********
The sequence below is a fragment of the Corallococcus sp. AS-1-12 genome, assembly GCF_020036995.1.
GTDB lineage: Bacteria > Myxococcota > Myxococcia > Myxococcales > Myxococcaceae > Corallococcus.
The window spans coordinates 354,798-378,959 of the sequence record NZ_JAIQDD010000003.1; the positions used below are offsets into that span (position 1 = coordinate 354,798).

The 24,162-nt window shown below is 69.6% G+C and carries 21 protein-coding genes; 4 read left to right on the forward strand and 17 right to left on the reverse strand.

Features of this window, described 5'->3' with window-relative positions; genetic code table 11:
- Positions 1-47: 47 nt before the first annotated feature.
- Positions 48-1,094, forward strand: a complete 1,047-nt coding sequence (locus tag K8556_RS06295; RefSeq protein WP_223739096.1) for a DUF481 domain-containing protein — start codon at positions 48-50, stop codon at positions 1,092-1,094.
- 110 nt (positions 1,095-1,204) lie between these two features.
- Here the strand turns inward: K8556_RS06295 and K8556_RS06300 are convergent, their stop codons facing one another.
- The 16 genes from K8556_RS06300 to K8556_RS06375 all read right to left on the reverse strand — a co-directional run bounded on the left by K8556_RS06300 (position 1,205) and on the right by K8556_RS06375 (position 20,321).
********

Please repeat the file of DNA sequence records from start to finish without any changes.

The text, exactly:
The sequence below is a fragment of the Corallococcus sp. AS-1-12 genome, assembly GCF_020036995.1.
GTDB lineage: Bacteria > Myxococcota > Myxococcia > Myxococcales > Myxococcaceae > Corallococcus.
The window spans coordinates 354,798-378,959 of the sequence record NZ_JAIQDD010000003.1; the positions used below are offsets into that span (position 1 = coordinate 354,798).

The 24,162-nt window shown below is 69.6% G+C and carries 21 protein-coding genes; 4 read left to right on the forward strand and 17 right to left on the reverse strand.

Features of this window, described 5'->3' with window-relative positions; genetic code table 11:
- Positions 1-47: 47 nt before the first annotated feature.
- Positions 48-1,094, forward strand: a complete 1,047-nt coding sequence (locus tag K8556_RS06295; RefSeq protein WP_223739096.1) for a DUF481 domain-containing protein — start codon at positions 48-50, stop codon at positions 1,092-1,094.
- 110 nt (positions 1,095-1,204) lie between these two features.
- Here the strand turns inward: K8556_RS06295 and K8556_RS06300 are convergent, their stop codons facing one another.
- The 16 genes from K8556_RS06300 to K8556_RS06375 all read right to left on the reverse strand — a co-directional run bounded on the left by K8556_RS06300 (position 1,205) and on the right by K8556_RS06375 (position 20,321).